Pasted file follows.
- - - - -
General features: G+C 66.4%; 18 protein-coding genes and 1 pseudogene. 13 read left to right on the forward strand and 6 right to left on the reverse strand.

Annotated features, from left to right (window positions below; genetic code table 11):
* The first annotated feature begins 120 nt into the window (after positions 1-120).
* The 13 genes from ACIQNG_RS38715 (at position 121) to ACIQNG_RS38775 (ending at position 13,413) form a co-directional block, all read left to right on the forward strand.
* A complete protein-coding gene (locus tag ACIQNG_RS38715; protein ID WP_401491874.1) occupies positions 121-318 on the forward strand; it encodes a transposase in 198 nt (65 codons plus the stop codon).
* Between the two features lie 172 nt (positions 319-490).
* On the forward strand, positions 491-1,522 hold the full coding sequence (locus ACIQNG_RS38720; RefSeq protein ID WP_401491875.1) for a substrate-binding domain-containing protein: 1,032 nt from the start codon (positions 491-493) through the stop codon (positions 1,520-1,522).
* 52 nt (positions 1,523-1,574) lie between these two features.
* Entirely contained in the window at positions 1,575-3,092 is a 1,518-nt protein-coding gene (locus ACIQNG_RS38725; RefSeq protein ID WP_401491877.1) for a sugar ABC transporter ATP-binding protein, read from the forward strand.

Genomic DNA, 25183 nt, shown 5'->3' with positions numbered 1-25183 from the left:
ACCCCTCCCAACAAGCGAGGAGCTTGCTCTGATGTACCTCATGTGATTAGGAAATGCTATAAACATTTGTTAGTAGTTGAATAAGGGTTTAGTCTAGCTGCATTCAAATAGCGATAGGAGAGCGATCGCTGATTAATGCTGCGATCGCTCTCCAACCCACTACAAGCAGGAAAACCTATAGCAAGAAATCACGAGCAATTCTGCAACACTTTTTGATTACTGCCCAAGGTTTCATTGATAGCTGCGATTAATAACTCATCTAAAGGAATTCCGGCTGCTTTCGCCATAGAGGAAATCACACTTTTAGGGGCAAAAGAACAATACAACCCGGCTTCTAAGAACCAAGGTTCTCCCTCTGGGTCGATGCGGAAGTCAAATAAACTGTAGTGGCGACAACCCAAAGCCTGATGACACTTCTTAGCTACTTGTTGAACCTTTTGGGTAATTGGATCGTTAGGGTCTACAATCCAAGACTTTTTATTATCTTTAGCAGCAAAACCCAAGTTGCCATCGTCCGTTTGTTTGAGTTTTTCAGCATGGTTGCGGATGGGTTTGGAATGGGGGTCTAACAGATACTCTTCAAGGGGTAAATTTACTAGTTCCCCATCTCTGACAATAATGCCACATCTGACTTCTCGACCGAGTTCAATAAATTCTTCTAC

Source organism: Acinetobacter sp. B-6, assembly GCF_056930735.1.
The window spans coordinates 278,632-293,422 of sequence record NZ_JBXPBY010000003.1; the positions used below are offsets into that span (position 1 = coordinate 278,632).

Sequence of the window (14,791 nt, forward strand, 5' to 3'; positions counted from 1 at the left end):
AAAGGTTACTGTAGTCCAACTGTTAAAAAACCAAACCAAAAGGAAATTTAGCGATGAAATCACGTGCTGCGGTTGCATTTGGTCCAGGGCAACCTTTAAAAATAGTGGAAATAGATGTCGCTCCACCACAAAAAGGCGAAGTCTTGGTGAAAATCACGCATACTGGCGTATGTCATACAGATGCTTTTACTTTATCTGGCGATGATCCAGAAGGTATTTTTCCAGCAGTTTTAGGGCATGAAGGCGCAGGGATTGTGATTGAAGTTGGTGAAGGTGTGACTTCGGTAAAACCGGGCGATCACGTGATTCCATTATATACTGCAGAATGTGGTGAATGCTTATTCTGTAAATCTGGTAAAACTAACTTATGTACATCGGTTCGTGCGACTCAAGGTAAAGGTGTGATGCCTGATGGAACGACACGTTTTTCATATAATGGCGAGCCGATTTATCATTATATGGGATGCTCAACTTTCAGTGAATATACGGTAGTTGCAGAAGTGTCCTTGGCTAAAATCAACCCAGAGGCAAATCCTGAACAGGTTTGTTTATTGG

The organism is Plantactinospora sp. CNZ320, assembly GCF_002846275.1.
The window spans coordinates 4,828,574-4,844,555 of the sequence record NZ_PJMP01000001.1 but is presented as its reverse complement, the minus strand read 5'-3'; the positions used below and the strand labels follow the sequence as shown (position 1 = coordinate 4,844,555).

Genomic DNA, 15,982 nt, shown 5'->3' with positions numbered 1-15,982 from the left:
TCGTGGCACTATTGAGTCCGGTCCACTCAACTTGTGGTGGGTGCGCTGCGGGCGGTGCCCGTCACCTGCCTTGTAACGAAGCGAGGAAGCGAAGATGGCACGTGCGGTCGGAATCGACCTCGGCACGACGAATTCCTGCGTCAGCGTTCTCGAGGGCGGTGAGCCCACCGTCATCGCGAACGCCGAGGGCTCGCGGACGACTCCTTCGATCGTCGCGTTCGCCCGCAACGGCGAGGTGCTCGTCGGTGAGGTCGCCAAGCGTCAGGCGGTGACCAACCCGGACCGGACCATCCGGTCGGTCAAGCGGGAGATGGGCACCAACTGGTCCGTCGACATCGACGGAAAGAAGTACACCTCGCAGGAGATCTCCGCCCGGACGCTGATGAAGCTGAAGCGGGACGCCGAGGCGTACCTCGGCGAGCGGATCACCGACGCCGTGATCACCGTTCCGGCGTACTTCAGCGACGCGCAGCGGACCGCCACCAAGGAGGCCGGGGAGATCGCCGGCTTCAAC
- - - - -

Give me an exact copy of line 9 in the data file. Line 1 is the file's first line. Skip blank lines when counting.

* Entirely contained in the window at positions 1,575-3,092 is a 1,518-nt protein-coding gene (locus ACIQNG_RS38725; RefSeq protein ID WP_401491877.1) for a sugar ABC transporter ATP-binding protein, read from the forward strand.